shaper_rate_adjust_down_load_low=0.99		# how rapidly to return down to base shaper rate upon idle or low load detected
shaper_rate_adjust_up_load_low=1.01		# how rapidly to return up to base shaper rate upon idle or low load detected

And we calculate compensated thresholds for the thresholds:

compensated_owd_delta_thr_us[dl]=dl_owd_delta_thr_us + dl_compensation_us,
compensated_owd_delta_thr_us[ul]=ul_owd_delta_thr_us + ul_compensation_us,

compensated_avg_owd_delta_thr_us[dl]=dl_avg_owd_delta_thr_us + dl_compensation_us,
compensated_avg_owd_delta_thr_us[ul]=ul_avg_owd_delta_thr_us + ul_compensation_us,

For each reflector, we determine whether the OWD exceeds the compensated_owd_delta_thr_us, and then we classify bufferbloat as follows:

bufferbloat_detected[dl] = sum_dl_delays >= bufferbloat_detection_thr ? 1 : 0,
bufferbloat_detected[ul] = sum_ul_delays >= bufferbloat_detection_thr ? 1 : 0,

And then, in terms of adjusting the shaper rate, we use:

# bufferbloat detected, so decrease the rate providing not inside bufferbloat refractory period
*bb*)
	if (( t_start_us > (t_last_bufferbloat_us[${direction}]+bufferbloat_refractory_period_us) ))
	then
		if (( compensated_avg_owd_delta_thr_us[${direction}] <= compensated_owd_delta_thr_us[${direction}] ))
		then
			shaper_rate_adjust_down_bufferbloat_factor=1000
		elif (( (avg_owd_delta_us[${direction}]-compensated_owd_delta_thr_us[${direction}]) > 0 ))
		then
			((
				shaper_rate_adjust_down_bufferbloat_factor=1000*(avg_owd_delta_us[${direction}]-compensated_owd_delta_thr_us[${direction}])/(compensated_avg_owd_delta_thr_us[${direction}]-compensated_owd_delta_thr_us[${direction}]),
				shaper_rate_adjust_down_bufferbloat_factor > 1000 && (shaper_rate_adjust_down_bufferbloat_factor=1000)
			))
		else
			shaper_rate_adjust_down_bufferbloat_factor=0
		fi
		((
			shaper_rate_adjust_down_bufferbloat=1000*shaper_rate_min_adjust_down_bufferbloat-shaper_rate_adjust_down_bufferbloat_factor*(shaper_rate_min_adjust_down_bufferbloat-shaper_rate_max_adjust_down_bufferbloat),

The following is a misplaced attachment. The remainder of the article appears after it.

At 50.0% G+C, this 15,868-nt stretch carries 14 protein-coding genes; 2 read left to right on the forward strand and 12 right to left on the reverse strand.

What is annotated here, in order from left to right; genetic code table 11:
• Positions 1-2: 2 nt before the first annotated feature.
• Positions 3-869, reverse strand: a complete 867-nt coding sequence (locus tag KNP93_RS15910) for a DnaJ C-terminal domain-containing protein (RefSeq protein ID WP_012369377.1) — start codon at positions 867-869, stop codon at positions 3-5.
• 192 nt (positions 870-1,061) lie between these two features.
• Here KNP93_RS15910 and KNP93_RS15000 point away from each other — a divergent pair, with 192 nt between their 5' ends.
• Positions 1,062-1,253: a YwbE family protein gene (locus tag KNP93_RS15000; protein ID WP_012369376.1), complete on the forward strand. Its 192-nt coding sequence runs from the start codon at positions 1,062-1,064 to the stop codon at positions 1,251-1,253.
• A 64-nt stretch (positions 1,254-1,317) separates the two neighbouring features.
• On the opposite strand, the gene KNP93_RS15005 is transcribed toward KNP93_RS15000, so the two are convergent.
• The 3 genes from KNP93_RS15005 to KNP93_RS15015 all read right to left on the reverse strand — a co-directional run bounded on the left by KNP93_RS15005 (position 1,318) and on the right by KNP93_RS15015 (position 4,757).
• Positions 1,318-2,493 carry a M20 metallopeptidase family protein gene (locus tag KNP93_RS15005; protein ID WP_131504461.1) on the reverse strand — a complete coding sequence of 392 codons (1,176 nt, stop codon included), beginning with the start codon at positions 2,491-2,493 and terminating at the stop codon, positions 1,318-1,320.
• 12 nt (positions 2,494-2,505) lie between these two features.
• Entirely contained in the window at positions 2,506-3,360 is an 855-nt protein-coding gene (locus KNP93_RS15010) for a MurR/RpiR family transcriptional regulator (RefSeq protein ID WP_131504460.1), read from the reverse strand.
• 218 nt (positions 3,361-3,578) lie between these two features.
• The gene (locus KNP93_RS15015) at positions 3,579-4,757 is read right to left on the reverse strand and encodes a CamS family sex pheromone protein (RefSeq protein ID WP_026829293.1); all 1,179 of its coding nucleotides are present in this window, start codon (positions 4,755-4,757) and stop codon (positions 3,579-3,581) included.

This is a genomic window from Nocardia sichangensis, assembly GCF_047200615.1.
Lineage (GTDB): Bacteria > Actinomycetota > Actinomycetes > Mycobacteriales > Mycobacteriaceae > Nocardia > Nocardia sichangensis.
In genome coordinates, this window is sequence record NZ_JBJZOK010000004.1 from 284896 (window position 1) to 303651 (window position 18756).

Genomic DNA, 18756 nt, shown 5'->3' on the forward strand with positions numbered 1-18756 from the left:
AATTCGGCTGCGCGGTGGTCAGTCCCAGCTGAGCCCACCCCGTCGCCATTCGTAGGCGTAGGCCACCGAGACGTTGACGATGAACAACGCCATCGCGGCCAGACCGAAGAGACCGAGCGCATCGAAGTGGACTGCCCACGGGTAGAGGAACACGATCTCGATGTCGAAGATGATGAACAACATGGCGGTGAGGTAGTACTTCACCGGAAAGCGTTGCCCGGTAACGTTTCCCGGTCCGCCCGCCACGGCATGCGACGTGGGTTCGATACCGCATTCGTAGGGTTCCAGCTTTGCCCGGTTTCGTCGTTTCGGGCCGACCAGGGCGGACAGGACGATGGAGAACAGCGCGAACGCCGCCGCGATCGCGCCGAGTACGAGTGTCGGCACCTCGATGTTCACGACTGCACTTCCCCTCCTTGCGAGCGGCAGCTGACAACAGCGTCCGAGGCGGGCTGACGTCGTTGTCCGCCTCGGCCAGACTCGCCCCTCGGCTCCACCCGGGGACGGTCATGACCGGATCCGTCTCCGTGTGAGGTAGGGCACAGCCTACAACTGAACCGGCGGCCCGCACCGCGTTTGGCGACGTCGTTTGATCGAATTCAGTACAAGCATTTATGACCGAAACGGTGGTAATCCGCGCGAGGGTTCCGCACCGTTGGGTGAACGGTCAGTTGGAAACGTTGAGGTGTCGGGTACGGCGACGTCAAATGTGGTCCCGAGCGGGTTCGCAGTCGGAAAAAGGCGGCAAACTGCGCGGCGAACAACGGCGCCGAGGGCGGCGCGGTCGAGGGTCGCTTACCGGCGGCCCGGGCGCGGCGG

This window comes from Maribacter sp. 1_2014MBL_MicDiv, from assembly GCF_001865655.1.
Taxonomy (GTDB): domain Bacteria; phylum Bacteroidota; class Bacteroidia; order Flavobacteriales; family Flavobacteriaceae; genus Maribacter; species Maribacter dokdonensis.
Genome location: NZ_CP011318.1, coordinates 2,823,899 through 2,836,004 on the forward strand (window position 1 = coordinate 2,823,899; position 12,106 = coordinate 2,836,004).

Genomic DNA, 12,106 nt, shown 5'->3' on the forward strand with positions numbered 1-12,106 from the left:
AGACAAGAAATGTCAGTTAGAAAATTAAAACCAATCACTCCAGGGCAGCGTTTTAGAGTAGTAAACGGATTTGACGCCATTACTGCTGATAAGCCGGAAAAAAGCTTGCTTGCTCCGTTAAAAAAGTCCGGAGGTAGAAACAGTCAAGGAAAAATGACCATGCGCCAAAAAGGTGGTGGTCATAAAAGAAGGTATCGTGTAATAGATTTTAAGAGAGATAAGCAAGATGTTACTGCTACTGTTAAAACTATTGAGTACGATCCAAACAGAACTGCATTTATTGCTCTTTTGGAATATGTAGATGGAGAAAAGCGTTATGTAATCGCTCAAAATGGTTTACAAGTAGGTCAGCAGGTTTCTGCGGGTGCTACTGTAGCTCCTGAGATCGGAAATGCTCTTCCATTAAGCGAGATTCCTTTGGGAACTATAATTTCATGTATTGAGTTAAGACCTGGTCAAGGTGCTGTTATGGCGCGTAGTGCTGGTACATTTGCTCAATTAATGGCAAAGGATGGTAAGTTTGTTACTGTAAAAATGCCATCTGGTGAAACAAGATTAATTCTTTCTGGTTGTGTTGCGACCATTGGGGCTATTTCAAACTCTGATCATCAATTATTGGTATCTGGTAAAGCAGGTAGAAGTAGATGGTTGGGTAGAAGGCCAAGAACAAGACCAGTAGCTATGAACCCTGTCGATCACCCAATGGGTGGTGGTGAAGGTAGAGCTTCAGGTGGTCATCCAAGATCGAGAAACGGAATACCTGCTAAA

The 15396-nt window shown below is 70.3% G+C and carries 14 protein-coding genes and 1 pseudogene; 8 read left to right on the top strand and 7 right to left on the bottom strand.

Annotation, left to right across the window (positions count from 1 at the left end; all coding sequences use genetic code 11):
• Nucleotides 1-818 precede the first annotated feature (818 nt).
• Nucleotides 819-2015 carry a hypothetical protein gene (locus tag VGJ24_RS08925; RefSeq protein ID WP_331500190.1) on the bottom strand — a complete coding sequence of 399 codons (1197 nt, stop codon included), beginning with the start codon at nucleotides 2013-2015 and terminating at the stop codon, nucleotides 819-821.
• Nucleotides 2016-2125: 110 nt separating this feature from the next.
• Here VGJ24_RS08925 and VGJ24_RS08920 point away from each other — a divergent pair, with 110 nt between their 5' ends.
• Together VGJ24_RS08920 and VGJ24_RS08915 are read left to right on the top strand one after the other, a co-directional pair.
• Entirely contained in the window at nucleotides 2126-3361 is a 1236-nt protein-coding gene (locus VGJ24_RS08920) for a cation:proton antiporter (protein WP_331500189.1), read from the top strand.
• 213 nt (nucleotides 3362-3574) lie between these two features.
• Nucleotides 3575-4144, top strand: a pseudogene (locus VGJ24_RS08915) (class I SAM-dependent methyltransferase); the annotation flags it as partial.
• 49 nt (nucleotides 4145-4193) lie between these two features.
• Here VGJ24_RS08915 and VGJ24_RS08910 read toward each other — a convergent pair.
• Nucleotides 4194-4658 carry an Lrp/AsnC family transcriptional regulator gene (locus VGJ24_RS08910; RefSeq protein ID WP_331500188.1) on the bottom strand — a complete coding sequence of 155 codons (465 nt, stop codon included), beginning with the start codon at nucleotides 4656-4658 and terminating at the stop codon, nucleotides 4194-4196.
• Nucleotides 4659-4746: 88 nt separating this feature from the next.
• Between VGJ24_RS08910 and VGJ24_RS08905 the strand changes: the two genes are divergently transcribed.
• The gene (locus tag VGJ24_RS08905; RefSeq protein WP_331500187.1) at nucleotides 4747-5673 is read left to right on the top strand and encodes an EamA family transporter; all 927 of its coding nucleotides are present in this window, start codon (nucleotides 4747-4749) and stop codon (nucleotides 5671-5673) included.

shaper_rate_kbps[${direction}]=shaper_rate_kbps[${direction}]*shaper_rate_adjust_down_bufferbloat/1000000,
			t_last_bufferbloat_us[${direction}]=t_start_us,
			t_last_decay_us[${direction}]=t_start_us
		))
	fi
	;;

# high load, so increase rate providing not inside bufferbloat refractory period
*high*)
	if (( achieved_rate_updated[${direction}] && t_start_us > (t_last_bufferbloat_us[${direction}]+bufferbloat_refractory_period_us) ))
		then
			((
				shaper_rate_kbps[${direction}]=(shaper_rate_kbps[${direction}]*shaper_rate_adjust_up_load_high)/1000,
				achieved_rate_updated[${direction}]=0,
				t_last_decay_us[${direction}]=t_start_us
			))
		fi
		;;

That is, if bufferbloat is detected, we ensure we're not in a refractory period and then apply the shaper rate adjustment in dependence upon where the average OWD delta sits between compensated_owd_delta_thr_us and compensated_avg_owd_delta_thr_us.

Or, on high load (without bufferbloat), we check we've not already updated since the last load update and ensure we're not inside a bufferbloat refractory period and simply increase by our shaper_rate_adjust_up_load_high (1.04) factor.

At the moment I'm thinking of the following. Set the new thresholds as:

# rate adjustment parameters
# shaper rate is adjusted by a maximum of shaper_rate_max_adjust_down_bufferbloat on detection of bufferbloat
# and this is scaled by the average delta owd / average owd delta threshold
# otherwise shaper rate is adjusted up on load high, and down on load idle or low
shaper_rate_min_adjust_down_bufferbloat=0.99    # how rapidly to reduce shaper rate upon detection of bufferbloat (min reduction)
shaper_rate_max_adjust_down_bufferbloat=0.75	# how rapidly to reduce shaper rate upon detection of bufferbloat (max reduction)
shaper_rate_max_adjust_up_load_high=1.04		# how rapidly to increase shaper rate upon high load detected (max increase)
shaper_rate_min_adjust_up_load_high=1.0		# how rapidly to increase shaper rate upon high load detected (min increase)
shaper_rate_adjust_down_load_low=0.99		# how rapidly to return down to base shaper rate upon idle or low load detected
shaper_rate_adjust_up_load_low=1.01		# how rapidly to return up to base shaper rate upon idle or low load detected

# owd delta threshold in ms is the extent of OWD increase to classify as a delay
# these are automatically adjusted based on maximum on the wire packet size
# (adjustment significant at sub 12Mbit/s rates, else negligible)
dl_owd_delta_thr_ms=30.0 # (milliseconds)
ul_owd_delta_thr_ms=30.0 # (milliseconds)

# average owd delta threshold in ms at which maximum adjust_up_load_high is applied
dl_min_avg_owd_delta_thr_ms=20.0 # (milliseconds)
ul_min_avg_owd_delta_thr_ms=20.0 # (milliseconds)

# average owd delta threshold in ms at which maximum adjust_down_bufferbloat is applied
dl_max_avg_owd_delta_thr_ms=60.0 # (milliseconds)
ul_max_avg_owd_delta_thr_ms=60.0 # (milliseconds)

And then apply the shaper rate adjustments accordingly. How does this all seem to you?

Should: